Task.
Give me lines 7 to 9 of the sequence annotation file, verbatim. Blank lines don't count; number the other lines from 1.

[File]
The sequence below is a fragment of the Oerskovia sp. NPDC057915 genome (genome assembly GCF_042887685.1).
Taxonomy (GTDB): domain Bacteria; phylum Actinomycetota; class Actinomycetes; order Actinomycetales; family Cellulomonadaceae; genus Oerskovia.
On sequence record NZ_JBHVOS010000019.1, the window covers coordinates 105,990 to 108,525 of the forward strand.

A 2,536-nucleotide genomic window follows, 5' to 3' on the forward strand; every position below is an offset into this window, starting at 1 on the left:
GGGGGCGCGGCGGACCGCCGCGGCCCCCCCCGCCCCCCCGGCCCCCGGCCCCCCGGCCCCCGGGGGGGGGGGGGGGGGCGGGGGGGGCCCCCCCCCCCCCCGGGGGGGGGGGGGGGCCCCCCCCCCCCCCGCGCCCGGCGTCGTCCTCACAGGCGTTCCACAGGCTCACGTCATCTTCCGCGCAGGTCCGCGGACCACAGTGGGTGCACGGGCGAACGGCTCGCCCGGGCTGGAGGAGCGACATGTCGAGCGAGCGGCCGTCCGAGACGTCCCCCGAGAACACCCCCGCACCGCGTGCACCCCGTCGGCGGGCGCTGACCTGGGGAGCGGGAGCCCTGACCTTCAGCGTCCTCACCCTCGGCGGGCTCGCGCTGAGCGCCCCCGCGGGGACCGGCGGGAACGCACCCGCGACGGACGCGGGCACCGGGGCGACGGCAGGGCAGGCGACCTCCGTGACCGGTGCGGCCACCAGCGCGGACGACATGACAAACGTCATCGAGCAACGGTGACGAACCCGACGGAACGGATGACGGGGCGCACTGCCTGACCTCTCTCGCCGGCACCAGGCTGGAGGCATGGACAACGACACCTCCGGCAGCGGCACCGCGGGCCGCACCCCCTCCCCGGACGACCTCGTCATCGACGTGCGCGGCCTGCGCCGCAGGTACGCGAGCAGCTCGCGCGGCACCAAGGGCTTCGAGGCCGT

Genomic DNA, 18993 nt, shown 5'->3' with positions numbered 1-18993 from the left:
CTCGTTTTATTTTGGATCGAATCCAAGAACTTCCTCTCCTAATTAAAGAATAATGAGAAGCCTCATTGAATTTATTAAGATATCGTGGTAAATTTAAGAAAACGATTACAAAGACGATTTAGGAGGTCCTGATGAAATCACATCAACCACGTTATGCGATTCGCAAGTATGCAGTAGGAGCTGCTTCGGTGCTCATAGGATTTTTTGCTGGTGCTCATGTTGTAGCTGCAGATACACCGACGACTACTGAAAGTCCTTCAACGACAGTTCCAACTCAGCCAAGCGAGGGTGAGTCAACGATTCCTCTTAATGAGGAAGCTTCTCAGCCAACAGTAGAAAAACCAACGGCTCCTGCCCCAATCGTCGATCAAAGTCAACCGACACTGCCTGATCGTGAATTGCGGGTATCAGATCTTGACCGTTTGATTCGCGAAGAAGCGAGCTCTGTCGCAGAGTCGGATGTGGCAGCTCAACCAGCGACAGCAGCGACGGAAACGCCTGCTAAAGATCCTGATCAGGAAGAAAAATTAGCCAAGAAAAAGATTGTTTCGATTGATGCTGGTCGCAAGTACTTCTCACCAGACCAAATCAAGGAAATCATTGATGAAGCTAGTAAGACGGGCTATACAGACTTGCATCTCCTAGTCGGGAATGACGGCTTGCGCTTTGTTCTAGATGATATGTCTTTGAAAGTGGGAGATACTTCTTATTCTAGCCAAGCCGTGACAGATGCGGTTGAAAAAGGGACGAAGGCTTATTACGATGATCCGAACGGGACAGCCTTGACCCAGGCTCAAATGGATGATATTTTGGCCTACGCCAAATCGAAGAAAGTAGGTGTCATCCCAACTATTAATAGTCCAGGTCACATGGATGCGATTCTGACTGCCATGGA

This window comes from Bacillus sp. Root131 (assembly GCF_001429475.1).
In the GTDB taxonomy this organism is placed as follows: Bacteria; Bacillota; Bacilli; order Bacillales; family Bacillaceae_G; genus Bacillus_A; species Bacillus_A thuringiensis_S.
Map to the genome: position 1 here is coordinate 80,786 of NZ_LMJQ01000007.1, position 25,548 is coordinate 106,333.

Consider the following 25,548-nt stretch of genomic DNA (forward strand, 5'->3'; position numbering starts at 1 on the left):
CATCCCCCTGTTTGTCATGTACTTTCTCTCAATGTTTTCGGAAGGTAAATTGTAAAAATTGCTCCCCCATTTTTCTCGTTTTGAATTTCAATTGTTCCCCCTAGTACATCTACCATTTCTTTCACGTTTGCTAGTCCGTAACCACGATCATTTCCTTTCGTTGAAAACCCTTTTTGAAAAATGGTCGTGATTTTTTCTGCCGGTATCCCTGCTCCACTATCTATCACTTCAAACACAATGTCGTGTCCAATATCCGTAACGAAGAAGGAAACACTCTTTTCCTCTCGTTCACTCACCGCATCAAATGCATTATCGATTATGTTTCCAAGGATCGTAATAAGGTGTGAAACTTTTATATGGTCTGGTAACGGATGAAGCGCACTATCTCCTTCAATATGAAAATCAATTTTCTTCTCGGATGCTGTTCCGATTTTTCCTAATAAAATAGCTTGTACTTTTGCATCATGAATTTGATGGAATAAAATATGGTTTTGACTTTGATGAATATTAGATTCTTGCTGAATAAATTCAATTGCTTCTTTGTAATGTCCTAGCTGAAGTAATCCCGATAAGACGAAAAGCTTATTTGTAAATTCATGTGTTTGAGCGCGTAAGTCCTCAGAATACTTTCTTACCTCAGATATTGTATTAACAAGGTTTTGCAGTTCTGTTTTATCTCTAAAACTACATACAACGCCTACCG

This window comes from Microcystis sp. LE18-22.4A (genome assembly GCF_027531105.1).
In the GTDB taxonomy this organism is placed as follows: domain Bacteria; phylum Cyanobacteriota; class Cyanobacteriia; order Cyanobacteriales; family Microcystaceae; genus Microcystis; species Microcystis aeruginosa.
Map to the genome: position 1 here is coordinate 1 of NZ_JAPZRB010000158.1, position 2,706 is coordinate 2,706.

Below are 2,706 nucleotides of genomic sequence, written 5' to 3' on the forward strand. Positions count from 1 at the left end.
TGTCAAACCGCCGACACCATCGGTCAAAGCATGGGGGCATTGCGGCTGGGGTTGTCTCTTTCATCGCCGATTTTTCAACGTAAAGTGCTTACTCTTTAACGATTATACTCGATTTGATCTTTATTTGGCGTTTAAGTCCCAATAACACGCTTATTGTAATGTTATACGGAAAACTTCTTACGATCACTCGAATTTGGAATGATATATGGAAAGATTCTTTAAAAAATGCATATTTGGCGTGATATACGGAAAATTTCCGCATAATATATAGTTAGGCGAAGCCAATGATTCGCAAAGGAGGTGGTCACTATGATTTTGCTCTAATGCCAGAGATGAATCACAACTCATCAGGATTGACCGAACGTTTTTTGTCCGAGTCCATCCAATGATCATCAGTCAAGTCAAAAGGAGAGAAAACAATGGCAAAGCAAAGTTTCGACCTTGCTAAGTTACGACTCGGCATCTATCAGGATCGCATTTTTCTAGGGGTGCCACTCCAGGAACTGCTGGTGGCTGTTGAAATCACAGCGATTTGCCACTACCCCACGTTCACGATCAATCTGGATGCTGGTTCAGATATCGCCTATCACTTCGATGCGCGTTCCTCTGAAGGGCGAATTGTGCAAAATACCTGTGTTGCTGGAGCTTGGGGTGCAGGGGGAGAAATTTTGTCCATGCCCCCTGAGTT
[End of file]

CTCGTTTTATTTTGGATCGAATCCAAGAACTTCCTCTCCTAATTAAAGAATAATGAGAAGCCTCATTGAATTTATTAAGATATCGTGGTAAATTTAAGAAAACGATTACAAAGACGATTTAGGAGGTCCTGATGAAATCACATCAACCACGTTATGCGATTCGCAAGTATGCAGTAGGAGCTGCTTCGGTGCTCATAGGATTTTTTGCTGGTGCTCATGTTGTAGCTGCAGATACACCGACGACTACTGAAAGTCCTTCAACGACAGTTCCAACTCAGCCAAGCGAGGGTGAGTCAACGATTCCTCTTAATGAGGAAGCTTCTCAGCCAACAGTAGAAAAACCAACGGCTCCTGCCCCAATCGTCGATCAAAGTCAACCGACACTGCCTGATCGTGAATTGCGGGTATCAGATCTTGACCGTTTGATTCGCGAAGAAGCGAGCTCTGTCGCAGAGTCGGATGTGGCAGCTCAACCAGCGACAGCAGCGACGGAAACGCCTGCTAAAGATCCTGATCAGGAAGAAAAATTAGCCAAGAAAAAGATTGTTTCGATTGATGCTGGTCGCAAGTACTTCTCACCAGACCAAATCAAGGAAATCATTGATGAAGCTAGTAAGACGGGCTATACAGACTTGCATCTCCTAGTCGGGAATGACGGCTTGCGCTTTGTTCTAGATGATATGTCTTTGAAAGTGGGAGATACTTCTTATTCTAGCCAAGCCGTGACAGATGCGGTTGAAAAAGGGACGAAGGCTTATTACGATGATCCGAACGGGACAGCCTTGACCCAGGCTCAAATGGATGATATTTTGGCCTACGCCAAATCGAAGAAAGTAGGTGTCATCCCAACTATTAATAGTCCAGGTCACATGGATGCGATTCTGACTGCCATGGA

This window comes from Bacillus sp. Root131 (assembly GCF_001429475.1).
In the GTDB taxonomy this organism is placed as follows: Bacteria; Bacillota; Bacilli; order Bacillales; family Bacillaceae_G; genus Bacillus_A; species Bacillus_A thuringiensis_S.